Restaurant Vaccine Requirements: Here's What You Need to Know
This story is part of The New Rules of Dining Out. Read the rest here.
San Francisco chef Seth Stowaway had plans for his new, 26-seat restaurant, Osito, before COVID-19 hit. The high-end concept, slated to open in a few months, revolves around one long communal table where strangers are encouraged to interact—not exactly a COVID-era dining experience. As the pandemic wore on and the restaurant's opening crept closer, Stowaway figured he'd break the big table into small ones. Groups of guests would still be seated and served at the same time as if they shared one table—the socially distanced version of his original concept.
But as conditions improved in San Francisco, Stowaway realized he didn't want to compromise his vision for Osito. "It's an experience and you just can't get that unless you're able to participate," he said.
Instead, when the restaurant opens in October, it'll require guests to show proof of vaccination or a negative COVID-19 test within 48 hours of dining.
"The idea of a restaurant is a place for someone to come and have an experience and be safe, to be taken out of what is happening in the world, and to be able to celebrate with each other. And in my mind, that means making sure people know that they're protected," he said. "If you spend $295 to buy a ticket with us and you can't let your guard down to have the experience, we're failing to provide that level of service."
On Monday, New York Mayor Bill de Blasio announced that proof of vaccination will soon be required to dine inside at New York City restaurants. The order is the first of its kind for a U.S. city, and restaurants can be fined for noncompliance. In his announcement, de Blasio said that he got a "very clear message" from the Department of Justice that such a mandate was appropriate. San Francisco city leaders are considering a similar requirement, they said on Wednesday, but as of this writing there's been no official federal guidance.
Until there is, Stowaway's Osito is joining a growing list of restaurants across the country that require proof of vaccination from diners without the protection of a city or state mandate. As the delta variant of COVID-19 surges amid troubling news of its transmissibility and severity, chefs and restaurateurs say they're worried about the safety of their staff and their guests and a vaccine requirement will help keep everyone safe.
Are vaccine mandates legal?
Vaccines, like much of the information surrounding COVID-19, have become a political issue. State and local governments are divided, often by party lines, over how mandates are received and enforced. NPR reports that nine states have enacted laws with some prohibitions on vaccine mandates. The majority of them only apply to state and local governments, meaning private businesses can mandate vaccination for customers. (In Montana, which is an outlier, private businesses can not require vaccinations to offer service.)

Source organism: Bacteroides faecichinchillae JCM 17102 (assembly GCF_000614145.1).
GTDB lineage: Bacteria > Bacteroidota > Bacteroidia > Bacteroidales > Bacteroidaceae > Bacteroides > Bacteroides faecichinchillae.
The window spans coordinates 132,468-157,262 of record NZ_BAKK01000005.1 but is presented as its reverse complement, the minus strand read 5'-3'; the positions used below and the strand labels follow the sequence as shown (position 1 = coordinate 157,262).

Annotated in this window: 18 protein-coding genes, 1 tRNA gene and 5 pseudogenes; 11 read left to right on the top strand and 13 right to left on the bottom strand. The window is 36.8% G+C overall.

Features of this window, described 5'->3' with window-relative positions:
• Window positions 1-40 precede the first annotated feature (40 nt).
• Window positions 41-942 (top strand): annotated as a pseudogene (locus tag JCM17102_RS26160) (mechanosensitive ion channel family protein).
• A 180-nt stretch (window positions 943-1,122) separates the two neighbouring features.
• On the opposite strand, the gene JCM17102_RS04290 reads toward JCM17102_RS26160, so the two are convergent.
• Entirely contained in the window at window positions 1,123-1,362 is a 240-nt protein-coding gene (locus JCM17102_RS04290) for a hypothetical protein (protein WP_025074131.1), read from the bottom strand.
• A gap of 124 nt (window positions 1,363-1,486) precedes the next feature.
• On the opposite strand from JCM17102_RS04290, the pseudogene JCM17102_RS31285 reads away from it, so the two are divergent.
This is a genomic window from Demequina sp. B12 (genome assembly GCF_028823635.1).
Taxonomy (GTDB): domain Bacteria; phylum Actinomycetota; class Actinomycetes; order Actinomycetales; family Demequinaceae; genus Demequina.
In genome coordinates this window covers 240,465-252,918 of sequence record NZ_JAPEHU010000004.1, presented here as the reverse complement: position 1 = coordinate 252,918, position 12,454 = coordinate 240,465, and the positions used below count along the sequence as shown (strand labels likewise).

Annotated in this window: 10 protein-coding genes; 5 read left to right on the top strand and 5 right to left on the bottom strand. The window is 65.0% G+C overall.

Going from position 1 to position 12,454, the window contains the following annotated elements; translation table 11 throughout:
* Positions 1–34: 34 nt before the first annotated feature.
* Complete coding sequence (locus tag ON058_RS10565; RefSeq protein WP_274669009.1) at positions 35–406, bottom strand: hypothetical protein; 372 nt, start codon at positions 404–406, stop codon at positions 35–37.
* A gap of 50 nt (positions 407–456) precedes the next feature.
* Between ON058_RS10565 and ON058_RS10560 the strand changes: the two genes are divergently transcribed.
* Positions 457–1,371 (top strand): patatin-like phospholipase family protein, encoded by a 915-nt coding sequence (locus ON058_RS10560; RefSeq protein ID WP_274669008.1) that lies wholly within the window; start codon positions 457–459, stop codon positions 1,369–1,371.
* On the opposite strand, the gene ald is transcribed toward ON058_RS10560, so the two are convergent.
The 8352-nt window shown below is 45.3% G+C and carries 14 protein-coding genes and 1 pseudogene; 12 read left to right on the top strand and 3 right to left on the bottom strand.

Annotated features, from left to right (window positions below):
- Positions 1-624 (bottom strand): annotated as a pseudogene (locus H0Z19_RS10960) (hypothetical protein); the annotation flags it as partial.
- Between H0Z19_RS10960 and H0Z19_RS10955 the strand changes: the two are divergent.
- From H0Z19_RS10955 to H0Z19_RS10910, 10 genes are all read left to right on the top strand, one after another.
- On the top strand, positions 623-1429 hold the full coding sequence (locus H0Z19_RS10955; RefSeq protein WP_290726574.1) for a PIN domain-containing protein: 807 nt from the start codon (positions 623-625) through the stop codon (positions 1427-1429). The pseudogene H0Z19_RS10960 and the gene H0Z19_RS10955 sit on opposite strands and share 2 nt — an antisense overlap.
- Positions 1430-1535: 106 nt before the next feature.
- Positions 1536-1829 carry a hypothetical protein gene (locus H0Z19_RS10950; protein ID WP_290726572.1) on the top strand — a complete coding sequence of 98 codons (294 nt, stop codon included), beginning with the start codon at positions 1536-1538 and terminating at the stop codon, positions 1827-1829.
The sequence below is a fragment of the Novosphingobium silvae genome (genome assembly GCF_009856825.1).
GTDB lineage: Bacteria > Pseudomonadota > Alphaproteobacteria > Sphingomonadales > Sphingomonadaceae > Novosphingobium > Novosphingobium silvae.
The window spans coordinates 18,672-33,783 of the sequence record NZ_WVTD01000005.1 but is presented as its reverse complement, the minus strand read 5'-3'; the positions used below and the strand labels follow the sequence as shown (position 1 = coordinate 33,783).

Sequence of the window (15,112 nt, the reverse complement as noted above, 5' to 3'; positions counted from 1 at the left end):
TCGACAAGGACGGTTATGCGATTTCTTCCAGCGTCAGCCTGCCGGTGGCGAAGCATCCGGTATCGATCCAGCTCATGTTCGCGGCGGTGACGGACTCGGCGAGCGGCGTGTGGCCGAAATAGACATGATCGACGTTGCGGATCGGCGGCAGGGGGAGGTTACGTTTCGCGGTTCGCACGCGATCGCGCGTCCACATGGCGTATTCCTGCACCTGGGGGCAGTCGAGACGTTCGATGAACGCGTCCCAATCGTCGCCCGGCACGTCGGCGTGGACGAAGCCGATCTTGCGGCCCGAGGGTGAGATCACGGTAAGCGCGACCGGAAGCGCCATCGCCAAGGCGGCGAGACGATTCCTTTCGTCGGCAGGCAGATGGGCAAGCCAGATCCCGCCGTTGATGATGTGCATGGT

Generally, restaurants are within their rights requiring diners to prove their vaccination status if they want to eat inside, and simply objecting to the vaccination—for whatever reason—isn't enough to skirt these rules.
"Failure to get the vaccine because it's your own personal choice is not going to give you the same rights as it did before," said Lawrence Spasojevich, a civil rights and employment lawyer in New York. "But if you're an individual that has a disability and can't get the vaccine because of the disability, then the business is just required to provide what would be considered a reasonable accommodation that doesn't pose an undue burden."
In this case, a reasonable accommodation could be seating unvaccinated guests at a socially distanced outdoor table, or asking them to produce a negative COVID test before dining.
Where do I find a restaurant's vaccine requirements?
Social media accounts, email lists, and sites like Yelp and Google are generally the easiest ways for restaurants to keep their guests up to date on current dining requirements. On August 5, Yelp announced restaurants can add two vaccine-related attributes to their business profiles on Yelp. A restaurant can indicate that proof of vaccination is required, or that all staff are fully vaccinated. Diners can search restaurants based on those attributes, too.